Everything else between birth and death seems to be happening. A little calf calls pitifully for its mom, who is only 50 yards away. An older juvenile who is trying to snag some milk from its mother’s teat lets out the wounded awooga protest call as she pushes him away.
Two young bulls are sparring, fencing with their tusks. Two big bulls are staring each other down like prizefighters before the first-round bell. It looks like there’s going to be a major rumble in the jungle, but they back away. Real fights are rare in the bai. One of the Agaves, as Andrea named this family, is having a snooze on its feet. “They have such weird sleeping patterns,” she says. “They only need three hours of sleep. Some don’t seem to sleep at all.” I wonder if this has anything to do with the elephants’ enormous, convoluted hippocampus—the part of the limbic system that plays major roles in long-term memory and spatial navigation. Humans need eight hours to delete (or file away) the hundreds of thousands of sensory impressions we absorb unconsciously and consciously in the course of the day. But elephants have this huge engine, this enormous hard drive which can store much more information than ours can and also accounts for their famously prodigious memory.
A bull in musth, whom Andrea doesn’t recognize, enters stage left and advertises his sexual state with a big, strong, low, pulsating roar. Scanning the bai for estrous females with the Jacobson’s organ in his mouth, he picks up on Aurora, who does a little come-hither shuffle, and he starts to follow her around. The other females watch with interest. “The musth male guards the estrous female for a day or two,” Andrea explains, “and when they finally copulate, the other females send up a nuptial chorus, a screaming cacophony of rumbles. She can be inseminated by more than one bull. You never know the father of the calf. A couple of years ago Hilton comes in and heads right for a musth bull who is guarding Leila and drives him off, and while he is chasing him, meanwhile, a little bull, Caligula, copulates with her. He seizes the opportunity, zooms in on that little window. This is known as sneaky-fucker behavior.”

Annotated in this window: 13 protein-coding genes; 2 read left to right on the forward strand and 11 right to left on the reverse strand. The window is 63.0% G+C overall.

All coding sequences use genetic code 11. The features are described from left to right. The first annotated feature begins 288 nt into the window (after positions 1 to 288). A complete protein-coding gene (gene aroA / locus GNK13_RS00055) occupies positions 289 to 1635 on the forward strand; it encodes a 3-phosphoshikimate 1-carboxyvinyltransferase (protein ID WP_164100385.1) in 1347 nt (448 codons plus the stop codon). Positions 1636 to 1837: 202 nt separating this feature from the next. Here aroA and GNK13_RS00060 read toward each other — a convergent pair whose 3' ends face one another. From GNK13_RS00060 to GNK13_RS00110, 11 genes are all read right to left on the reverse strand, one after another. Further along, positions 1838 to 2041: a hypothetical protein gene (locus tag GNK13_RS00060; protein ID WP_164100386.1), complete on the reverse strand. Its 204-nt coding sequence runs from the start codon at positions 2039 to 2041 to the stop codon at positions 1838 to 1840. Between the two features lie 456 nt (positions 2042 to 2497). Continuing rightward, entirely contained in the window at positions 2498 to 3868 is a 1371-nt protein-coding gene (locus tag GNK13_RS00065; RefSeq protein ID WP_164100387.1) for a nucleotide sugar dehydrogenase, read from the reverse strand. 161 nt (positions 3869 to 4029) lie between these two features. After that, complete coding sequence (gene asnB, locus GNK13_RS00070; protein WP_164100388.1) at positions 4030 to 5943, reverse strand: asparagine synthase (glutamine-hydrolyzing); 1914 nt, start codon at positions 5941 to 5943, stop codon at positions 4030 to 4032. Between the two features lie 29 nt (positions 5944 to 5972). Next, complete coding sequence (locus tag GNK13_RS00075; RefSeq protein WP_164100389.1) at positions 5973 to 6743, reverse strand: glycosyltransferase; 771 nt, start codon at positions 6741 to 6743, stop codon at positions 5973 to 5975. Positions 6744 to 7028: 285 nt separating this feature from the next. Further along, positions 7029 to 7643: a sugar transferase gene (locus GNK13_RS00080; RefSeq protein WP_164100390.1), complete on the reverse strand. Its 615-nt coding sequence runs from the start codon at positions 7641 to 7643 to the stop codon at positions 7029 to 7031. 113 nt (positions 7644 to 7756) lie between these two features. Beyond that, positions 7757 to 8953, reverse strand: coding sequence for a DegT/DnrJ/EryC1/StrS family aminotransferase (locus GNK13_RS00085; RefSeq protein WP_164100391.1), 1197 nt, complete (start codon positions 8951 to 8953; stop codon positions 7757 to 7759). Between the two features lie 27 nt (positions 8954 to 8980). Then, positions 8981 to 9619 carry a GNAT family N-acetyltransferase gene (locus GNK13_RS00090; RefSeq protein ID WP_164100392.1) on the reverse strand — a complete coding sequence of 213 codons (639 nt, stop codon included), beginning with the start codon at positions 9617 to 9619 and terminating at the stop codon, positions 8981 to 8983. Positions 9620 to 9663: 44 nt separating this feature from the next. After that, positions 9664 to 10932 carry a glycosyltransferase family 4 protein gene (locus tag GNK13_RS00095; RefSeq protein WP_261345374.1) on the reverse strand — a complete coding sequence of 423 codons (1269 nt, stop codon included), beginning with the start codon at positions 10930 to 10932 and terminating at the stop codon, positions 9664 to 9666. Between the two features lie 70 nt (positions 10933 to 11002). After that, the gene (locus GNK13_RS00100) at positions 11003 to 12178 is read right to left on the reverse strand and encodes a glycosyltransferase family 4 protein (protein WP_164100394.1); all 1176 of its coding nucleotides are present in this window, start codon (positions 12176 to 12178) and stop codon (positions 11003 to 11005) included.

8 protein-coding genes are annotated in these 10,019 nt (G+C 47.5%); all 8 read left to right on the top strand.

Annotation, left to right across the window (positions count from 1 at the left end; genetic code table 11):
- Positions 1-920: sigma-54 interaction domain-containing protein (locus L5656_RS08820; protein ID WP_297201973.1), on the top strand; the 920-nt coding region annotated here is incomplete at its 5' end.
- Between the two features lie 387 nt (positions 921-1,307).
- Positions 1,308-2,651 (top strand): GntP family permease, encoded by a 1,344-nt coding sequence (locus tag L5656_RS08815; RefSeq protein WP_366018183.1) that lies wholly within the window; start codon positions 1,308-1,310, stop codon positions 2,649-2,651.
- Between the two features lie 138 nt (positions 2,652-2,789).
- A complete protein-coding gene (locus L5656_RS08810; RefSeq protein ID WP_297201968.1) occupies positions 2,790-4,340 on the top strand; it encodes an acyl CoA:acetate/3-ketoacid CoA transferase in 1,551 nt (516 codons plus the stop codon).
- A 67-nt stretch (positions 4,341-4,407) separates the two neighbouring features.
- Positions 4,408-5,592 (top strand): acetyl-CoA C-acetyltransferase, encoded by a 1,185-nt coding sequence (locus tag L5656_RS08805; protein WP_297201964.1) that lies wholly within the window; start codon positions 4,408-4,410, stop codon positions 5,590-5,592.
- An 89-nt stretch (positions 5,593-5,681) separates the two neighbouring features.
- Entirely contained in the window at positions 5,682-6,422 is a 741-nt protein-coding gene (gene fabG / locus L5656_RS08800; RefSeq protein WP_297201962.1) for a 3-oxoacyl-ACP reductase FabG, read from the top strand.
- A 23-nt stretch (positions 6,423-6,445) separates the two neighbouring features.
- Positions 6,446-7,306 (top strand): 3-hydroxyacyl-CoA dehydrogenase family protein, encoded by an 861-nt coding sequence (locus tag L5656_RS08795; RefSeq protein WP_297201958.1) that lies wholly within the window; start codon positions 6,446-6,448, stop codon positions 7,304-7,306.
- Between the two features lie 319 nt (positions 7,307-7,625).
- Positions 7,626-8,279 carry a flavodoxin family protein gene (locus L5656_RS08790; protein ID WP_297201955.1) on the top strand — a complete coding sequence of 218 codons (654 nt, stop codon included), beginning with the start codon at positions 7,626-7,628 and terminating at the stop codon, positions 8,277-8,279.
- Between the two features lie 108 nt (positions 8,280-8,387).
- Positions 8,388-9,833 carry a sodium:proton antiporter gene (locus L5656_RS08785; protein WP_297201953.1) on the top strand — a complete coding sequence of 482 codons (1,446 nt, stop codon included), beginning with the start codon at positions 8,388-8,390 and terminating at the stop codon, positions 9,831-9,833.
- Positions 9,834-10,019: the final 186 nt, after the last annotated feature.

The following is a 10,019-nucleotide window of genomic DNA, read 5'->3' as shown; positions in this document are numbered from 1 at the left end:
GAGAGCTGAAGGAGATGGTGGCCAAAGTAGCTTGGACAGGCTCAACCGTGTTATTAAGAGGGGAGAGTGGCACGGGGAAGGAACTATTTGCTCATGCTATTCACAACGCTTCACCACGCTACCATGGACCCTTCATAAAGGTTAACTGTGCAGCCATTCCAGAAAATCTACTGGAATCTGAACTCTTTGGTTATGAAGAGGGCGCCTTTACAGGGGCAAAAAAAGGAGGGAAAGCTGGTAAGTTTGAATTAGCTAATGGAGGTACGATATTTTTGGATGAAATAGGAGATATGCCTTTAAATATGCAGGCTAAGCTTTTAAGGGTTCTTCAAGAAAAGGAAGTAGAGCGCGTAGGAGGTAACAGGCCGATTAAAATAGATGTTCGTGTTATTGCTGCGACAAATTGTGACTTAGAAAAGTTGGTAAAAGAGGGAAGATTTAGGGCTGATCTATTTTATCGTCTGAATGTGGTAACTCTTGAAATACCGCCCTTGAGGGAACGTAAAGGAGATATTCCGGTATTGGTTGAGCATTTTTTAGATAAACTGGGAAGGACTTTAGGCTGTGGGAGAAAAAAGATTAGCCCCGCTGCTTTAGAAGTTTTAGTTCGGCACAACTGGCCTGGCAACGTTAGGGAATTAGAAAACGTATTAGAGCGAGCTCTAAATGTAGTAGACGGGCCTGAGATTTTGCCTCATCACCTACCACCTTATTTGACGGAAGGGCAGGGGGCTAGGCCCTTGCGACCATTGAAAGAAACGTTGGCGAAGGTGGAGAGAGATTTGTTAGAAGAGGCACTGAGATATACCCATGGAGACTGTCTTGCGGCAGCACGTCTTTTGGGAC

Katie Payne—an expert on whale and elephant vocalizations who strung up the bai with microphones and did the pioneering research on elephant infrasound communication here in 2002 and 2003—tells me, when I ask if she thinks elephants can sing, that an estrous female who has been mated by a young male and is looking for someone bigger and fitter will produce this powerful, low, melodious rumble that can last 45 minutes. This is one of the many things that we haven’t found out yet about the elephant tribe: these sounds they make that are too low for humans to hear and carry much farther than their audible vocalizations—are they some kind of secret language (an idea that has seized the popular imagination) or just an extension of the audible sounds, the low part of a graded sequence that echoes the same message?
“I’ve gotten a lot of solace from the elephants,” Andrea muses. “They’re probably the best friends I have. People are the scary ones.”
Of particular concern are the Sudanese poachers, who are descending on Bayanga and were just routed and scattered by government troops, who took two casualties, and the logging camps encroaching on the reserve, whose workers are living off locally poached bushmeat, including elephant. “I feel there is a compression going on,” Andrea tells me. “The bai is chockablock with elephants,” swarming to their last and only sanctuary.
The day shift begins clearing out, and the night shift—a different crowd, many of whom have had brushes with poachers and are nervous about being out in the open in broad daylight—is coming in to get its mineral fix. So ends another day in the bai —nothing earth-shattering, nothing worthy of the evening news, just another day at play in the fields of the Lord, the usual sound and fury, signifying nothing.